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Latex Allergy

Latex Allergy is an allergic reaction to natural rubber latex. The immune system overreacts to special kinds of proteins found in natural latex, which is used to manufacture rubber gloves. The allergy would cause coughing, sneezing, itching, and rashes. People in the rubber industry, medical sector, or health and safety workers are more prone to such allergic reactions. Sweat inside gloves makes a perfect condition for reaction, and a person gets dermatitis symptoms. Although the exact cause of such allergic reactions is still unknown, however, they are suitable and easy solutions available for the problem.

Latex allergy tends to occur when someone uses powder or latex hand gloves. When someone removes gloves, the powder in the air could cause an allergic reaction in others. About 5% to 10% of health workers have some form of latex allergy. Similarly, employees in the health and occupational sector are also prone to such allergic reactions. The latex particles or powder could interact with the immune system through direct contact with the nasal cavity, eyes, or other openings in the skin. If left untreated, symptoms could become severe, and they would need professional health assistance.

Types of Latex Allergic reactions

There are three types of latex reactions:

  1. Irritant contact dermatitis;

  2. Allergic contact dermatitis;

  3. Immediate latex reaction;

Irritant contact dermatitis:

This type does not cause allergy rather, and it causes itching, scaling, dryness, and other skin problems. It usually affects after 24hrs of contact or exposure to latex chemicals.

Allergic contact dermatitis:

This is a delayed reaction to additives used in latex processing. It is similar to irritant dermatitis but more severe and last longer.

Immediate latex reaction:

This is the most serious reaction. Symptoms include hay fever, cramps, itching eyes, chest pressure, breathing complications, blood pressure anomaly, and severe itching. Such symptoms require immediate professional medical assistance.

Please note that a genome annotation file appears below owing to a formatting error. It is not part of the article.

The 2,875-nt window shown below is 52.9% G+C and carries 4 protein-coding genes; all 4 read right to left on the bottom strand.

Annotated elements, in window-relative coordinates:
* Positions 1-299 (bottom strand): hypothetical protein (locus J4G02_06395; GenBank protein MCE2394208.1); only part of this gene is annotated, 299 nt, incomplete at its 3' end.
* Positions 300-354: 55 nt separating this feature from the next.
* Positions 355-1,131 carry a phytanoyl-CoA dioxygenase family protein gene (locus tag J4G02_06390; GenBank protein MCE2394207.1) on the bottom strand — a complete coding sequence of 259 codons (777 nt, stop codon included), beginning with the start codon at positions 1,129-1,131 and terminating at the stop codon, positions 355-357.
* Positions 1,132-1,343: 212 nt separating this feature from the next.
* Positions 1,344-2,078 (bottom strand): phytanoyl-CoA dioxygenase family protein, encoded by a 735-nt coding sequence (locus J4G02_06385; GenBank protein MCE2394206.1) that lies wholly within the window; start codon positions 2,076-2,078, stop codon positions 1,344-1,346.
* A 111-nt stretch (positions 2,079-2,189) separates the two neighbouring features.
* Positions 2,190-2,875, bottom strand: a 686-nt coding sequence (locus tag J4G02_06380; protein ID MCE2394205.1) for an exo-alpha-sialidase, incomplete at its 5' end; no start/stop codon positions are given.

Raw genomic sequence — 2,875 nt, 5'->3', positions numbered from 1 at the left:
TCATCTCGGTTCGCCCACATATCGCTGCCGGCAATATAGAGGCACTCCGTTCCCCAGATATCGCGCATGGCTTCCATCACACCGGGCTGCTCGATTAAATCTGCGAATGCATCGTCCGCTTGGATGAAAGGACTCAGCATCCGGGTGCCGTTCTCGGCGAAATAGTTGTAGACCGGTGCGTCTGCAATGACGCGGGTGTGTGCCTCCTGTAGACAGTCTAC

There is no cure for a latex allergy. The best course of action is to avoid contact with it. If you do have a reaction, the treatment will depend on how serious it is. For professional workers where contact with such instruments and tools is mandatory, some SOPs are suggested by health professionals, such as using different gloves which do not cause severe allergic reactions.

Nitrile gloves are the finest option if you are seeking anti-allergy medical gloves. They are strong and flexible, making them a great alternative to latex gloves. Because nitrile gloves are constructed of synthetic rubber, they are less prone to trigger allergic reactions because they are free of latex and powder. The synthetic plastic polymer used to make vinyl gloves is latex-free and allergy-free.

Rubber Latex in Daily Life Accessories:

There is latex in many things. Read product labels carefully. To be sure, you might need to consult the product's manufacturer. Home goods that are made with latex include:

Rubber sink stoppers and sink mats;

Gloves for dishwashing and household cleaning;

Rubber or rubber-grip utensils;

Rubber electrical cords or water hoses;

Bath mats and floor rugs that have a rubber backing;

Rubber tub toys;

Sanitary napkins (that contain rubber);

Condoms and diaphragms;


Irish and European Standard ISO EN 455-3:2006 calls for:

Medical gloves that contain NRL should be identified as such on the box.

Gloves must include powder less than 2mg in order to be designated as "powder-free."

No phrase shall appear on the product labeling for medical gloves containing NRL.

The product labeling for medical gloves containing NRL shall not include any term suggesting relative safety, such as low allergen city, hypo allergenicity, or low protein.

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